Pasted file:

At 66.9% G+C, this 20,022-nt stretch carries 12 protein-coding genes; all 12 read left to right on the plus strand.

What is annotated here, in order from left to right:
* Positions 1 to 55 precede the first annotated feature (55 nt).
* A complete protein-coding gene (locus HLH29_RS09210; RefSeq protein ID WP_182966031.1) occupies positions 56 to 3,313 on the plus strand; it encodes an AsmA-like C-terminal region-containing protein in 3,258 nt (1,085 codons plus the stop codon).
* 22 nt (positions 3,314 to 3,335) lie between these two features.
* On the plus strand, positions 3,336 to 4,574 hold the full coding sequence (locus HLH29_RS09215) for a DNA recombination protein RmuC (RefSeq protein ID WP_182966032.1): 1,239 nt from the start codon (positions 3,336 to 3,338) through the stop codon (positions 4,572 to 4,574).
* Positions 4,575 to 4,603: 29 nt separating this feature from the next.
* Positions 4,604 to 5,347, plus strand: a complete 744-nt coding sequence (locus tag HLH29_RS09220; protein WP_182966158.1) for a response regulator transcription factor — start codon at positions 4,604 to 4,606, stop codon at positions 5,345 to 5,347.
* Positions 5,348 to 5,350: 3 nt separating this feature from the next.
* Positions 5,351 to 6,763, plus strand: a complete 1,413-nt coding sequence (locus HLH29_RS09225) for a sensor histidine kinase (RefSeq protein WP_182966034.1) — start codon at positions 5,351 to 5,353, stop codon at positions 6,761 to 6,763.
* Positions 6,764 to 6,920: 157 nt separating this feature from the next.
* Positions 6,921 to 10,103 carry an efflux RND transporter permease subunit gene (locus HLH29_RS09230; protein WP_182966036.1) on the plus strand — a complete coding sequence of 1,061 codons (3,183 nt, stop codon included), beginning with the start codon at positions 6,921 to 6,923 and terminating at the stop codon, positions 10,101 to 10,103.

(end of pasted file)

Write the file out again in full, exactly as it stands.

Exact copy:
At 66.9% G+C, this 20,022-nt stretch carries 12 protein-coding genes; all 12 read left to right on the plus strand.

What is annotated here, in order from left to right:
* Positions 1 to 55 precede the first annotated feature (55 nt).
* A complete protein-coding gene (locus HLH29_RS09210; RefSeq protein ID WP_182966031.1) occupies positions 56 to 3,313 on the plus strand; it encodes an AsmA-like C-terminal region-containing protein in 3,258 nt (1,085 codons plus the stop codon).
* 22 nt (positions 3,314 to 3,335) lie between these two features.
* On the plus strand, positions 3,336 to 4,574 hold the full coding sequence (locus HLH29_RS09215) for a DNA recombination protein RmuC (RefSeq protein ID WP_182966032.1): 1,239 nt from the start codon (positions 3,336 to 3,338) through the stop codon (positions 4,572 to 4,574).
* Positions 4,575 to 4,603: 29 nt separating this feature from the next.
* Positions 4,604 to 5,347, plus strand: a complete 744-nt coding sequence (locus tag HLH29_RS09220; protein WP_182966158.1) for a response regulator transcription factor — start codon at positions 4,604 to 4,606, stop codon at positions 5,345 to 5,347.
* Positions 5,348 to 5,350: 3 nt separating this feature from the next.
* Positions 5,351 to 6,763, plus strand: a complete 1,413-nt coding sequence (locus HLH29_RS09225) for a sensor histidine kinase (RefSeq protein WP_182966034.1) — start codon at positions 5,351 to 5,353, stop codon at positions 6,761 to 6,763.
* Positions 6,764 to 6,920: 157 nt separating this feature from the next.
* Positions 6,921 to 10,103 carry an efflux RND transporter permease subunit gene (locus HLH29_RS09230; protein WP_182966036.1) on the plus strand — a complete coding sequence of 1,061 codons (3,183 nt, stop codon included), beginning with the start codon at positions 6,921 to 6,923 and terminating at the stop codon, positions 10,101 to 10,103.